Dot writes: and so we have come to the question every parent must, shuddering, face at some point: how much to tell them, and how soon? I’m not talking, fortunately, about the true Big One. (“Mummy, what do you actually do at work all day?” “Well, it involves irregular verbs…are you sure you’re ready for this?”) But one of the problems with having little boys who see no reason at all why their mum should ever be on the wrong side of a closed door from them, including when that door is the bathroom door, is that they’ve both noticed that something odd goes on at certain times of the month.
Frank is direct. “What dat? My see!”
Hugh draws on his experience to try to make sense of things. “Have you had a nosebleed, Mummy?”
It’s very hard to get this sort of thing right, isn’t it? My approach is, as far as I can manage, to answer their questions (it’s all normal and natural, let’s not seed any neuroses, etc etc), but being a university lecturer I do have to try very hard not to flood them with unnecessary information. Four-year-olds probably don’t need to have words like “progesterone” or “luteal phase” in their vocabularies, and when you find yourself drawing diagrams you know you’ve gone too far. So this morning I told Hugh that each month my body prepares itself in case there’s another baby. I have only myself to blame if he now thinks that babies come from nosebleeds.
9 thoughts on “That conversation”
That seems like a perfectly reasonable explanation – and exactly the church.
You might want to decouple it from nosebleeds though.
I did clear up the nosebleed confusion, in fact.
exactly the truth – why on earth did I type ‘church’?
I wasn’t told anything about it until I was about 10 years old. Then everything necessary had to be carried about discretely in a little linen pocket. I rather got the impression my father knew nothing about the subject at all.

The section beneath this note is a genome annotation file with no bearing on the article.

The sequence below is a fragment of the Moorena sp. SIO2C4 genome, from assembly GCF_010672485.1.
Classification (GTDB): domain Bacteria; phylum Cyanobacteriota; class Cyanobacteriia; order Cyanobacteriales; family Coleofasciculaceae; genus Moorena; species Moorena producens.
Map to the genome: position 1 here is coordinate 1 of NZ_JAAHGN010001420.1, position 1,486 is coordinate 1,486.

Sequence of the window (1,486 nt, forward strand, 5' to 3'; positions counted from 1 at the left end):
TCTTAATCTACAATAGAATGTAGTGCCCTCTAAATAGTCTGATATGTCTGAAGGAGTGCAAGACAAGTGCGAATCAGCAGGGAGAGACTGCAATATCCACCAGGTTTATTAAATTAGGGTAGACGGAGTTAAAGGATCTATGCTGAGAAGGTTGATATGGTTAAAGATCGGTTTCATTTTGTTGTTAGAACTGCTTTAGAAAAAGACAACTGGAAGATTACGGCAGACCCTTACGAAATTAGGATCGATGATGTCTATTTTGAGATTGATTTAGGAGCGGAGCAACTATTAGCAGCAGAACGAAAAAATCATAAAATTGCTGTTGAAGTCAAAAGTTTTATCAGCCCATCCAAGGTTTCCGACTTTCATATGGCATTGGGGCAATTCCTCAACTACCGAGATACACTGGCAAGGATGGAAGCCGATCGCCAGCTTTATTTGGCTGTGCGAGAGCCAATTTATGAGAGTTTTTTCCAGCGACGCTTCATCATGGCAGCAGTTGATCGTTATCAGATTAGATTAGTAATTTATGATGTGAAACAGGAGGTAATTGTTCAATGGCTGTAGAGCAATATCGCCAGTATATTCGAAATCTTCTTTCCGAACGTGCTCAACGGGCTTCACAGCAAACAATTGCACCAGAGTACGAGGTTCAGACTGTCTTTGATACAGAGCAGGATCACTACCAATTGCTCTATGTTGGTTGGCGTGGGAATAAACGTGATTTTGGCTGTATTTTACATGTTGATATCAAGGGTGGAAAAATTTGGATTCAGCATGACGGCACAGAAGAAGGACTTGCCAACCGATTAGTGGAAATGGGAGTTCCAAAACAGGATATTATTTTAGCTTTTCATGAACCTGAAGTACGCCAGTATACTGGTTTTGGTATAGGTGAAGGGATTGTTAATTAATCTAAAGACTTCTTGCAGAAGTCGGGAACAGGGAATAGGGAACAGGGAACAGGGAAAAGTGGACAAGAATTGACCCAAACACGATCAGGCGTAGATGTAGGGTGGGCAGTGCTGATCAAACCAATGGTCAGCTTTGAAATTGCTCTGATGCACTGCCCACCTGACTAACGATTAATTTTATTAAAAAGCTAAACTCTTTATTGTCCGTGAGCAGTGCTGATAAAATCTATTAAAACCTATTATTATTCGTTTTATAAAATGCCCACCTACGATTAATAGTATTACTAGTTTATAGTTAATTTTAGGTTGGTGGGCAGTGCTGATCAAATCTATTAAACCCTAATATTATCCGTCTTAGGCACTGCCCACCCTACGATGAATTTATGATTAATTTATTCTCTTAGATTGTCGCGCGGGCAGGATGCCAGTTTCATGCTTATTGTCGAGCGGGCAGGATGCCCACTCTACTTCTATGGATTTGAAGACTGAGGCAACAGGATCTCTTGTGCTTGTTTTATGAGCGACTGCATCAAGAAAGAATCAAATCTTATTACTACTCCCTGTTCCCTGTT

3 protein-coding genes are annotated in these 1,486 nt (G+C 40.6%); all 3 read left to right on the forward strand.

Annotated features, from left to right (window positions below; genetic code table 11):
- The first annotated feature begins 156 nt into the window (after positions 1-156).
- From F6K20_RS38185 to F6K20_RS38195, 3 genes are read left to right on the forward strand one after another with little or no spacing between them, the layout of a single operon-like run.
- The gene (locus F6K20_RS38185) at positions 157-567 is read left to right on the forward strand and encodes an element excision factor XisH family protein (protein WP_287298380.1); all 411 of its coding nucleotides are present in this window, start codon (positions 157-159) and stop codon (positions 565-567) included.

You must have been nicer to your mum about letting her have some privacy in the bathroom than my pair are to me. But it also speaks of a more decorous age.
I don’t think you actually need to know much before the age of ten, but at the same time I don’t want my boys to feel that there are dark and possibly upsetting things going on.
Did you hear someone say the word on the radio as you were typing perhaps?
Or my mother was nastier (or firmer). But she did have a well applied playpen.
Funny, I’ve been asking myself the same question. I now send my 4 year old out of the bathroom but that makes her all the more curious. I also try to be truthful but don’t want to worry her as she’s a bit worried about bleeding (blood=serious injury to her). I can’t remember how it was handled when I was a girl, lost in the senility of an older mum (me). I do remember being very worried when I first had a nosebleed though… so whatever was said I’d probably not taken it in. I’m sure that’s only the start of difficult situations…
Ha! You did make me laugh.But in a sympathetic way… 🙂
Your approach sounds very sensible and sorted to me. It’s certainly an approach I’d commend. Nosebleed babies notwithstanding.
My household has no understanding of the concept ‘private’. There’s been no lock on the bathroom doors since one of the older ones had a big teenage party and some teenage things went on…
My youngest is now 10. She didn’t ask me much – she has been educated by her older siblings… This sounds like a recipe for some serious ignorance – but our approach was to give as much info as they wanted (they’ll tell you when to stop simply by walking away of changing the subject) in a very matter-of-fact way. So I think the older ones have ‘trained’ her well…